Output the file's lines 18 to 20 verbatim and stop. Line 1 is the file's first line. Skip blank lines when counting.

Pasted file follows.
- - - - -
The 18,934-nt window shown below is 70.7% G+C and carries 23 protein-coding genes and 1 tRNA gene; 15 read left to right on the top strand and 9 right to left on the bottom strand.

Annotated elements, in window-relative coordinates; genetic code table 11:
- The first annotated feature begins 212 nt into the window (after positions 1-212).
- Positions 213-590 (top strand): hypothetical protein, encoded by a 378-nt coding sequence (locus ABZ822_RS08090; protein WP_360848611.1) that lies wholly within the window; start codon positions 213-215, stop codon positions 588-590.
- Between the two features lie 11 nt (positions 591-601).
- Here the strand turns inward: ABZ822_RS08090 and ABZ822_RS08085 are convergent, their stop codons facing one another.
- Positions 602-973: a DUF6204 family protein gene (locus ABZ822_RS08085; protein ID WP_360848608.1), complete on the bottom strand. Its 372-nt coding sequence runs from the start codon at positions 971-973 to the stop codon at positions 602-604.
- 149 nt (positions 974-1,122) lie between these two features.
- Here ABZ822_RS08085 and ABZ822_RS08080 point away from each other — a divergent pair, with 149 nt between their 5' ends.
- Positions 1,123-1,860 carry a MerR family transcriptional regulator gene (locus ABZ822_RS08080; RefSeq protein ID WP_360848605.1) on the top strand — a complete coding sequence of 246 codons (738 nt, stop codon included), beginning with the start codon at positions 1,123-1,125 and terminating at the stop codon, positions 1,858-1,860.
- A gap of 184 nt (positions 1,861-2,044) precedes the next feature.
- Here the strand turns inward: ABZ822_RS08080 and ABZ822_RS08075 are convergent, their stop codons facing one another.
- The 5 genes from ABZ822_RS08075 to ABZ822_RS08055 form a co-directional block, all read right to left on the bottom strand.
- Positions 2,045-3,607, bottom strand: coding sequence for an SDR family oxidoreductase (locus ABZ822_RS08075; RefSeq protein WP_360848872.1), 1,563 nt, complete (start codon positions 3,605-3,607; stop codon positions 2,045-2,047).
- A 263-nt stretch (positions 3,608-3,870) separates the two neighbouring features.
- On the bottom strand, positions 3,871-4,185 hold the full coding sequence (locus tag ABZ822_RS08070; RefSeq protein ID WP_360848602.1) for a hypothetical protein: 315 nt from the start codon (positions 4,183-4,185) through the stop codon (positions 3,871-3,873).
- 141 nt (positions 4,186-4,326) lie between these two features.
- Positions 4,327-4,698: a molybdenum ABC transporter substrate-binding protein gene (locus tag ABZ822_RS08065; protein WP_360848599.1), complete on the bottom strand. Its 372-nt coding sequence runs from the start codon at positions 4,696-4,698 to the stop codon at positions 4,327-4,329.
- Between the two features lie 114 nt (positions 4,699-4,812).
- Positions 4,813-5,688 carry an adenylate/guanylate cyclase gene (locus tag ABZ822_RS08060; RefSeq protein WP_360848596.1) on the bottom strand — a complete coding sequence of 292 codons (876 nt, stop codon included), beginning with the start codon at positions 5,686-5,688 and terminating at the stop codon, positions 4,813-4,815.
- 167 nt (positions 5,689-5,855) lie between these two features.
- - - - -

- Positions 4,327-4,698: a molybdenum ABC transporter substrate-binding protein gene (locus tag ABZ822_RS08065; protein WP_360848599.1), complete on the bottom strand. Its 372-nt coding sequence runs from the start codon at positions 4,696-4,698 to the stop codon at positions 4,327-4,329.
- Between the two features lie 114 nt (positions 4,699-4,812).
- Positions 4,813-5,688 carry an adenylate/guanylate cyclase gene (locus tag ABZ822_RS08060; RefSeq protein WP_360848596.1) on the bottom strand — a complete coding sequence of 292 codons (876 nt, stop codon included), beginning with the start codon at positions 5,686-5,688 and terminating at the stop codon, positions 4,813-4,815.